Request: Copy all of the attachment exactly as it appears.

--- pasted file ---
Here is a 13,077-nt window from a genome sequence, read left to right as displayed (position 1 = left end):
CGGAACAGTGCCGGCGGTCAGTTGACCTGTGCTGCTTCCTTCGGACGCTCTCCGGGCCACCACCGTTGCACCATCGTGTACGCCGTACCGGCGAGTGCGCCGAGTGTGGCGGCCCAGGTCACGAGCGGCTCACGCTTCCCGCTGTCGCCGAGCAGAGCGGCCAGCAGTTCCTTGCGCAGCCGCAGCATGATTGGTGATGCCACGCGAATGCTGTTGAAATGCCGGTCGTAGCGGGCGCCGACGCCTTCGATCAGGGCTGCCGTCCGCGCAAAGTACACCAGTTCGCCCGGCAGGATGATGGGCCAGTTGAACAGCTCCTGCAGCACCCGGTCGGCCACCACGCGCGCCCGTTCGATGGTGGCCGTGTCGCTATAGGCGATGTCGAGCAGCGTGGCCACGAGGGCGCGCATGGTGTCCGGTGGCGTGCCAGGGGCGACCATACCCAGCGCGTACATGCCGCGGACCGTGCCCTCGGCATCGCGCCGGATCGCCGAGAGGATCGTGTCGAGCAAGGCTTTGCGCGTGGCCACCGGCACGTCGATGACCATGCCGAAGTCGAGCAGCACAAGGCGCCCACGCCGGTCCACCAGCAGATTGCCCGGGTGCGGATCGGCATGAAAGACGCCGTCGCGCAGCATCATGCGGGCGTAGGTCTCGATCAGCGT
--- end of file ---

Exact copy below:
Here is a 13,077-nt window from a genome sequence, read left to right as displayed (position 1 = left end):
CGGAACAGTGCCGGCGGTCAGTTGACCTGTGCTGCTTCCTTCGGACGCTCTCCGGGCCACCACCGTTGCACCATCGTGTACGCCGTACCGGCGAGTGCGCCGAGTGTGGCGGCCCAGGTCACGAGCGGCTCACGCTTCCCGCTGTCGCCGAGCAGAGCGGCCAGCAGTTCCTTGCGCAGCCGCAGCATGATTGGTGATGCCACGCGAATGCTGTTGAAATGCCGGTCGTAGCGGGCGCCGACGCCTTCGATCAGGGCTGCCGTCCGCGCAAAGTACACCAGTTCGCCCGGCAGGATGATGGGCCAGTTGAACAGCTCCTGCAGCACCCGGTCGGCCACCACGCGCGCCCGTTCGATGGTGGCCGTGTCGCTATAGGCGATGTCGAGCAGCGTGGCCACGAGGGCGCGCATGGTGTCCGGTGGCGTGCCAGGGGCGACCATACCCAGCGCGTACATGCCGCGGACCGTGCCCTCGGCATCGCGCCGGATCGCCGAGAGGATCGTGTCGAGCAAGGCTTTGCGCGTGGCCACCGGCACGTCGATGACCATGCCGAAGTCGAGCAGCACAAGGCGCCCACGCCGGTCCACCAGCAGATTGCCCGGGTGCGGATCGGCATGAAAGACGCCGTCGCGCAGCATCATGCGGGCGTAGGTCTCGATCAGCGT